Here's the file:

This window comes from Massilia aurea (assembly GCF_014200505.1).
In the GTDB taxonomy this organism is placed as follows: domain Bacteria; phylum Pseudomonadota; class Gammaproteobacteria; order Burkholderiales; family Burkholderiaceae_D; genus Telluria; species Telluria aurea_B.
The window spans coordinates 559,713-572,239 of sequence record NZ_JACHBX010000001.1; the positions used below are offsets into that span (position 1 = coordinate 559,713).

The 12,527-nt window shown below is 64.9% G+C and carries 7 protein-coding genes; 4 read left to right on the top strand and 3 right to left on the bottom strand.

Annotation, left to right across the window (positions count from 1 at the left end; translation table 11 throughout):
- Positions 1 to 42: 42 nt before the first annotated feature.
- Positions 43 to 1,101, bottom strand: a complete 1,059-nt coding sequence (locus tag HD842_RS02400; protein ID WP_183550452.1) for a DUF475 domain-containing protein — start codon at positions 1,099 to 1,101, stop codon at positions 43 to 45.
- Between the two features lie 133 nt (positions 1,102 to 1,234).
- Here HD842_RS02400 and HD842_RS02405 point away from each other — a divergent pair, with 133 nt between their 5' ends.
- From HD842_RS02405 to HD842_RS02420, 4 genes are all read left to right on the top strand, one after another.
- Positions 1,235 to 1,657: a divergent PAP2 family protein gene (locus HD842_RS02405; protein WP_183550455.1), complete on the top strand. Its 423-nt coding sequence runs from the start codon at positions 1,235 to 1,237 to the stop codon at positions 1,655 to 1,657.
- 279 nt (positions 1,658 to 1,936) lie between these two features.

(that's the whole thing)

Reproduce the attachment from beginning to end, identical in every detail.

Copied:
This window comes from Massilia aurea (assembly GCF_014200505.1).
In the GTDB taxonomy this organism is placed as follows: domain Bacteria; phylum Pseudomonadota; class Gammaproteobacteria; order Burkholderiales; family Burkholderiaceae_D; genus Telluria; species Telluria aurea_B.
The window spans coordinates 559,713-572,239 of sequence record NZ_JACHBX010000001.1; the positions used below are offsets into that span (position 1 = coordinate 559,713).

The 12,527-nt window shown below is 64.9% G+C and carries 7 protein-coding genes; 4 read left to right on the top strand and 3 right to left on the bottom strand.

Annotation, left to right across the window (positions count from 1 at the left end; translation table 11 throughout):
- Positions 1 to 42: 42 nt before the first annotated feature.
- Positions 43 to 1,101, bottom strand: a complete 1,059-nt coding sequence (locus tag HD842_RS02400; protein ID WP_183550452.1) for a DUF475 domain-containing protein — start codon at positions 1,099 to 1,101, stop codon at positions 43 to 45.
- Between the two features lie 133 nt (positions 1,102 to 1,234).
- Here HD842_RS02400 and HD842_RS02405 point away from each other — a divergent pair, with 133 nt between their 5' ends.
- From HD842_RS02405 to HD842_RS02420, 4 genes are all read left to right on the top strand, one after another.
- Positions 1,235 to 1,657: a divergent PAP2 family protein gene (locus HD842_RS02405; protein WP_183550455.1), complete on the top strand. Its 423-nt coding sequence runs from the start codon at positions 1,235 to 1,237 to the stop codon at positions 1,655 to 1,657.
- 279 nt (positions 1,658 to 1,936) lie between these two features.